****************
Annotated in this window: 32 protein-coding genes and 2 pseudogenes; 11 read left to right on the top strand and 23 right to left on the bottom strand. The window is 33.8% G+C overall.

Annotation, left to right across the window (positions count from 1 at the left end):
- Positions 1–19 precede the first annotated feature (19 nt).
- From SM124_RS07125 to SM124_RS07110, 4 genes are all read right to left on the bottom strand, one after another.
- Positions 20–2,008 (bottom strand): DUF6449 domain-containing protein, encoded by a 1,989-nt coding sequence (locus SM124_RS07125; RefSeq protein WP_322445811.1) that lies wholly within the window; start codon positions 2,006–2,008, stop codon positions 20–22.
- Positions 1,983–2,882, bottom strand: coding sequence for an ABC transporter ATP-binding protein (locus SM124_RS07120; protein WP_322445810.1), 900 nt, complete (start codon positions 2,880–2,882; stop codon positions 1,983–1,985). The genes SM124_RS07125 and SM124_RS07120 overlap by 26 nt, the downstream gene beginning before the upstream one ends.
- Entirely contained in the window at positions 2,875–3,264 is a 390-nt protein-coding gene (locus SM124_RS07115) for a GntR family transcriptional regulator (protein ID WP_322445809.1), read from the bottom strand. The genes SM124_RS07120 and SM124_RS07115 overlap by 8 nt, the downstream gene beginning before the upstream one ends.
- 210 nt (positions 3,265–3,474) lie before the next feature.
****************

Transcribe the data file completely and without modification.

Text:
Annotated in this window: 32 protein-coding genes and 2 pseudogenes; 11 read left to right on the top strand and 23 right to left on the bottom strand. The window is 33.8% G+C overall.

Annotation, left to right across the window (positions count from 1 at the left end):
- Positions 1–19 precede the first annotated feature (19 nt).
- From SM124_RS07125 to SM124_RS07110, 4 genes are all read right to left on the bottom strand, one after another.
- Positions 20–2,008 (bottom strand): DUF6449 domain-containing protein, encoded by a 1,989-nt coding sequence (locus SM124_RS07125; RefSeq protein WP_322445811.1) that lies wholly within the window; start codon positions 2,006–2,008, stop codon positions 20–22.
- Positions 1,983–2,882, bottom strand: coding sequence for an ABC transporter ATP-binding protein (locus SM124_RS07120; protein WP_322445810.1), 900 nt, complete (start codon positions 2,880–2,882; stop codon positions 1,983–1,985). The genes SM124_RS07125 and SM124_RS07120 overlap by 26 nt, the downstream gene beginning before the upstream one ends.
- Entirely contained in the window at positions 2,875–3,264 is a 390-nt protein-coding gene (locus SM124_RS07115) for a GntR family transcriptional regulator (protein ID WP_322445809.1), read from the bottom strand. The genes SM124_RS07120 and SM124_RS07115 overlap by 8 nt, the downstream gene beginning before the upstream one ends.
- 210 nt (positions 3,265–3,474) lie before the next feature.